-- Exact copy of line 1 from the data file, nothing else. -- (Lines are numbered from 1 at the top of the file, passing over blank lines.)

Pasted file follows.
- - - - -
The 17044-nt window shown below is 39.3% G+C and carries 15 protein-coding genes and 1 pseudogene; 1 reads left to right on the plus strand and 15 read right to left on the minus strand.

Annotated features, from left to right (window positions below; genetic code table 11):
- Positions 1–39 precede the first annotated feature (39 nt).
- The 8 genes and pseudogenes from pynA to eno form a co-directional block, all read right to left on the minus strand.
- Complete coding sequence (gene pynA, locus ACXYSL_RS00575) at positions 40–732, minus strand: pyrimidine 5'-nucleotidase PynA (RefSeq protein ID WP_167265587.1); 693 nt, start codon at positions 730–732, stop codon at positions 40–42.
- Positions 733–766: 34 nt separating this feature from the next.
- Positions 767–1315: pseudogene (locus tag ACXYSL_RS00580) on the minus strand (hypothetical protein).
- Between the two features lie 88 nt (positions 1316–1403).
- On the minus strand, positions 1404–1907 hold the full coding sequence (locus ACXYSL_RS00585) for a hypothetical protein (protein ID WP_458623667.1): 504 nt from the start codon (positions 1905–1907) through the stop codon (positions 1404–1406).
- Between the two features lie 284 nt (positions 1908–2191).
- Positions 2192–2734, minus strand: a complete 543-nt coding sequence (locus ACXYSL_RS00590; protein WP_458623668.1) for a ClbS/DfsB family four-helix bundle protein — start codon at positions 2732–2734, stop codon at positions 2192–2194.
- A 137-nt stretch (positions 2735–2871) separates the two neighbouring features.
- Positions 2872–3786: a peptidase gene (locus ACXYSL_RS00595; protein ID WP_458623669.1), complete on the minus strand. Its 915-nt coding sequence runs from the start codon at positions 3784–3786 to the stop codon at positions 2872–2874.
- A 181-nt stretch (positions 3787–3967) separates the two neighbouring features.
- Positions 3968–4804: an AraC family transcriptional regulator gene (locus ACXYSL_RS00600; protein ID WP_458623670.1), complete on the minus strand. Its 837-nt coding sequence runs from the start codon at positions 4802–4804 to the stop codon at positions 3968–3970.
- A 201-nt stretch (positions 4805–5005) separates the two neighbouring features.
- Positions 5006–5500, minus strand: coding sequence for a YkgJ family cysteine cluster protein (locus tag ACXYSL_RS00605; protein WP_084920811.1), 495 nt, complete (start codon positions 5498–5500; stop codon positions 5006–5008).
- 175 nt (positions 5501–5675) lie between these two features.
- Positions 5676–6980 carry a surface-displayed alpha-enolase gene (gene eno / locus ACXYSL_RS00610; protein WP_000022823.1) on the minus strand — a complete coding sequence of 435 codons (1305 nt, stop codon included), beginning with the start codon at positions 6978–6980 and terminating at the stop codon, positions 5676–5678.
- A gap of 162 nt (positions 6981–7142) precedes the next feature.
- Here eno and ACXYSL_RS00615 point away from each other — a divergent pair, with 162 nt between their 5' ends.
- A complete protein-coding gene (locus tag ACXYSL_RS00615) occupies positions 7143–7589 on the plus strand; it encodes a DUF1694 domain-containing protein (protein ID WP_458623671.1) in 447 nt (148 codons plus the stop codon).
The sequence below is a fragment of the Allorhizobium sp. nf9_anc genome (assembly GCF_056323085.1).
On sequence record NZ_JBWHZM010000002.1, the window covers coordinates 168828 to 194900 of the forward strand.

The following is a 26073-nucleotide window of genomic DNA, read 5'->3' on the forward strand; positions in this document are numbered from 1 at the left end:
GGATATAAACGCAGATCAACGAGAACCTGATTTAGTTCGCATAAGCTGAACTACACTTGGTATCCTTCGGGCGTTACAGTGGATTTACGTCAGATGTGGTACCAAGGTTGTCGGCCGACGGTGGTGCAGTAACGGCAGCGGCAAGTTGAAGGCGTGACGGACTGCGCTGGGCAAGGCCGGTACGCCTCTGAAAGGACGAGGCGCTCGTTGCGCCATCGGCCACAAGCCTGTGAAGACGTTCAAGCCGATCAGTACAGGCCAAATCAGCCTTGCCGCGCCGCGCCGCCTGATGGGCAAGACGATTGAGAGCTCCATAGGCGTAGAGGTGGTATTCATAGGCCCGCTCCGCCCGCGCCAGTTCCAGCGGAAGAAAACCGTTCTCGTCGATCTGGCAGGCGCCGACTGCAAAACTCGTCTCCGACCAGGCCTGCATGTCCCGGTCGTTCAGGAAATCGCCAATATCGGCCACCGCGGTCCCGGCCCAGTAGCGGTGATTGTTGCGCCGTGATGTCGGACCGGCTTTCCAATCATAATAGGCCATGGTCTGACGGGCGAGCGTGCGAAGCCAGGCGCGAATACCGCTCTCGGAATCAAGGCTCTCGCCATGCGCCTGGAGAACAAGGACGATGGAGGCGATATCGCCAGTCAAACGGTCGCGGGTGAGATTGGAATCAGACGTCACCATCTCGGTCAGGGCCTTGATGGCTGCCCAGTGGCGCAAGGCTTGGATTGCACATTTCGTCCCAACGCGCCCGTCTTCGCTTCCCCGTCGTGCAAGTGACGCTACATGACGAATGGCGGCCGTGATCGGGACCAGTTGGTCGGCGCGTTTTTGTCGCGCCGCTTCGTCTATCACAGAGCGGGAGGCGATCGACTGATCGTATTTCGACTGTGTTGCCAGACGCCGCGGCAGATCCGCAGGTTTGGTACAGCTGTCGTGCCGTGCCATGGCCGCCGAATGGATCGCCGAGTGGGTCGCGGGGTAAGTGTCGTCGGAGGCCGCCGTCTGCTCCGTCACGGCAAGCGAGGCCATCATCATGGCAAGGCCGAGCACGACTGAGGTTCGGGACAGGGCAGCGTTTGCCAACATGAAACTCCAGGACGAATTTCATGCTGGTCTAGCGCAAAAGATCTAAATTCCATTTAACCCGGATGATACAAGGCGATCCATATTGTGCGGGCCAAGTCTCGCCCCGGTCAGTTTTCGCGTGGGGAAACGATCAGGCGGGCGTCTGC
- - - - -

The 17044-nt window shown below is 39.3% G+C and carries 15 protein-coding genes and 1 pseudogene; 1 reads left to right on the plus strand and 15 read right to left on the minus strand.